Oktzim, Chapter One, Mishnah Six



Today’s mishnah is that which gives our tractate its name—it deals with stems (oktzim).


Mishnah Six

1)      Stems of figs and dried figs, kelusim, and carobs are both defiled and defile, and they join together.

a)      Rabbi Yose says: also the stalks of the gourd.

2)      The stems of pears and krutumelin pears, quinces, and crab-apples, the stalks of the gourd and the artichoke [to the length of] one handbreadth.

a)      Rabbi Elazar bar Zadok says: two handbreadths;

i)        [All] these are defiled and defile; but do not join together.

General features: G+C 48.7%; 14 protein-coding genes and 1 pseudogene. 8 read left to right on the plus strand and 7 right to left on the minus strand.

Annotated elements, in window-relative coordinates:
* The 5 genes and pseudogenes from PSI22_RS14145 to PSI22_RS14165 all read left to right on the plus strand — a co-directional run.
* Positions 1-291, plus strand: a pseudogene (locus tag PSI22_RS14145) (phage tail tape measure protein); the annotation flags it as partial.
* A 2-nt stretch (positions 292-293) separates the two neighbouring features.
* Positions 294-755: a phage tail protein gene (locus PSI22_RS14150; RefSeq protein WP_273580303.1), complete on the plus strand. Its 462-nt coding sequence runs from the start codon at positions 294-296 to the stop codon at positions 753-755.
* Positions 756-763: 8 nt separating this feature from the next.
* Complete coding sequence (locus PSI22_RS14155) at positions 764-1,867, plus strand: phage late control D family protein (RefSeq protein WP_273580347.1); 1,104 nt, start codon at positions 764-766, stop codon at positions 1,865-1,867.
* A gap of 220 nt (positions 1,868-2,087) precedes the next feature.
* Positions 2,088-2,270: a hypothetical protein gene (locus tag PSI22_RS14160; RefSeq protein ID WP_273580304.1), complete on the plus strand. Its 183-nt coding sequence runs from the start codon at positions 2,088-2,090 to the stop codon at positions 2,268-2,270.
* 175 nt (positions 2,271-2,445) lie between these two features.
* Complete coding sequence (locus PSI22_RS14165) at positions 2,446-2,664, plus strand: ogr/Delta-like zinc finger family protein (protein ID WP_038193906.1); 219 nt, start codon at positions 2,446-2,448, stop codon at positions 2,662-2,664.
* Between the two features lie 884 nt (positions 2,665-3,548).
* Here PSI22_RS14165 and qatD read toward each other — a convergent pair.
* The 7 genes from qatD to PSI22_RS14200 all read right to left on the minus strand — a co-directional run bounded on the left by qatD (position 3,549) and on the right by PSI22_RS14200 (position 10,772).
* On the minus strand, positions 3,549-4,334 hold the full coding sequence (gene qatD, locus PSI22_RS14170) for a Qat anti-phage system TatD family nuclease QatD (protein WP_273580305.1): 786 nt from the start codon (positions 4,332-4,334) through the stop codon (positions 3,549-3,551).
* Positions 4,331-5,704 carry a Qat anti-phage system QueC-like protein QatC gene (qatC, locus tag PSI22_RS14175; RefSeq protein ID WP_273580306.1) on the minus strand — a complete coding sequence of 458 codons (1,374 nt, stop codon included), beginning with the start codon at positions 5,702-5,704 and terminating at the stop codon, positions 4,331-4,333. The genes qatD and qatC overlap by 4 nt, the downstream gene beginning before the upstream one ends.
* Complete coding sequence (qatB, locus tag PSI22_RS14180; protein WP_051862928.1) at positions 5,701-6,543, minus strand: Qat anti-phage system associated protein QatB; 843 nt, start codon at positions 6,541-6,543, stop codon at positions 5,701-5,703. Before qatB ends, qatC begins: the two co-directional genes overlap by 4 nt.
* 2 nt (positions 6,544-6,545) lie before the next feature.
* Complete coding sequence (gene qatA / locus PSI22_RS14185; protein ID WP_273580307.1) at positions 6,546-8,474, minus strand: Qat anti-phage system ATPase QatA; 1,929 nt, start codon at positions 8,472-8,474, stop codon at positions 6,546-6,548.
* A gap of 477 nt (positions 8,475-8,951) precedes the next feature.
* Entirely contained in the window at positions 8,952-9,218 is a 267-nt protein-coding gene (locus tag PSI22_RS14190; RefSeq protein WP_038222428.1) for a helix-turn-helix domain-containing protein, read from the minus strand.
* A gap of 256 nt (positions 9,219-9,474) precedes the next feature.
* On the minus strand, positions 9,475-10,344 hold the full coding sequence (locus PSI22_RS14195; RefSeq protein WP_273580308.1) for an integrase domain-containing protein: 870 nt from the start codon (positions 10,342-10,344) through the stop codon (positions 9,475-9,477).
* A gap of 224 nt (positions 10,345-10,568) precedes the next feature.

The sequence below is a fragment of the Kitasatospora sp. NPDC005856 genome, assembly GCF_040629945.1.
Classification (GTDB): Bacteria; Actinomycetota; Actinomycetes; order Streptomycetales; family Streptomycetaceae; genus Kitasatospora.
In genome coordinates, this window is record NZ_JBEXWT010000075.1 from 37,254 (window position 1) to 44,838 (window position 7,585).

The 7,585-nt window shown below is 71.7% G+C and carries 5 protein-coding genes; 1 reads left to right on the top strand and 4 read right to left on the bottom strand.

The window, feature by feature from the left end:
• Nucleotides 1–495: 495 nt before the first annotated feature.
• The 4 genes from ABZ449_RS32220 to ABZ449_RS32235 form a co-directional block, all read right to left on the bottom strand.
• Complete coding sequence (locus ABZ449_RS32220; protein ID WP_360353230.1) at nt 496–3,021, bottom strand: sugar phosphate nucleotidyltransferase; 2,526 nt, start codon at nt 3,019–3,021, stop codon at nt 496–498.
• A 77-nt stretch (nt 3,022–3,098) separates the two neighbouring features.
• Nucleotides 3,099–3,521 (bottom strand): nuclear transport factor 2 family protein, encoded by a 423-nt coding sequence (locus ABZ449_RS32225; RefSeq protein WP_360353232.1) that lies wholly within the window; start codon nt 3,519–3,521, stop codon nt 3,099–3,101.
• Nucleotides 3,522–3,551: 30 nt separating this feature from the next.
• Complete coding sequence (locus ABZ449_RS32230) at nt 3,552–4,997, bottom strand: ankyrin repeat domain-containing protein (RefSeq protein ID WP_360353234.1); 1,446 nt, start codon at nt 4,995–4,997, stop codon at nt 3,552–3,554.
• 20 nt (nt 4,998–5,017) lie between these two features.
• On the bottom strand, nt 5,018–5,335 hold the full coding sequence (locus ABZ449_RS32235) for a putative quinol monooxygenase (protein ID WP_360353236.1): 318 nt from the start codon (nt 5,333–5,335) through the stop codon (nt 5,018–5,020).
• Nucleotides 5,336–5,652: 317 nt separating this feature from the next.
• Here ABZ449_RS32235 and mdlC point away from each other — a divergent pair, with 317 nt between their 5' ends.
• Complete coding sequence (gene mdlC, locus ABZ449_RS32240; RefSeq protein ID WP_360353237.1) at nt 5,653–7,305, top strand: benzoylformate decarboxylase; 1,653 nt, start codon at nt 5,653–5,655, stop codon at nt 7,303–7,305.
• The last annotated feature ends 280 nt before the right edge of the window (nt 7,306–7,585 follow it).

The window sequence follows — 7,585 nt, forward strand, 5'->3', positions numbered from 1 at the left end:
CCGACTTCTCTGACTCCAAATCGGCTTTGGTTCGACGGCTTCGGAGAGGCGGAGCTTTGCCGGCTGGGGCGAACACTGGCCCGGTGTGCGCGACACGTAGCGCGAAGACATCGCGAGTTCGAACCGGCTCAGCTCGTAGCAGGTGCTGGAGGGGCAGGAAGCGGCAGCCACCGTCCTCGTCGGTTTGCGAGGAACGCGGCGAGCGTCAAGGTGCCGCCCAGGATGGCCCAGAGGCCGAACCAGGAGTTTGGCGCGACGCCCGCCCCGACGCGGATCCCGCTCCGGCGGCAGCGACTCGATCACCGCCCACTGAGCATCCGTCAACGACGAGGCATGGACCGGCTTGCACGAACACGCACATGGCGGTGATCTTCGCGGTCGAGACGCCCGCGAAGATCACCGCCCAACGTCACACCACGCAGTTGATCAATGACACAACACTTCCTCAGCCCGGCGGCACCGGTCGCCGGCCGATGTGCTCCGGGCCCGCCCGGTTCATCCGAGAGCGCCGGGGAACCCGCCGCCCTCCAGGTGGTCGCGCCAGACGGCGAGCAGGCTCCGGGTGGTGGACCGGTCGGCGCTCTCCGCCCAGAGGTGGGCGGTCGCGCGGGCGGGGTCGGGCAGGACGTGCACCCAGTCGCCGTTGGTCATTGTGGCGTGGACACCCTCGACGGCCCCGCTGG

3)      As for other stems, they are neither defiled nor do they defile.



Section one: The stems of these fruits can be eaten. Therefore they are fully considered part of the fruit.

Rabbi Yose says that the stem of the gourd is edible, but the other sages hold that while it is a handle, it is not edible.

Section two: These stems are used as handles but they are not edible. Therefore, they defile and can be defiled but since they are not food they don’t add to the requisite amount.

Section three: The stems of other types of produce are not used as handles nor are they eaten. Therefore, they are not susceptible to impurity.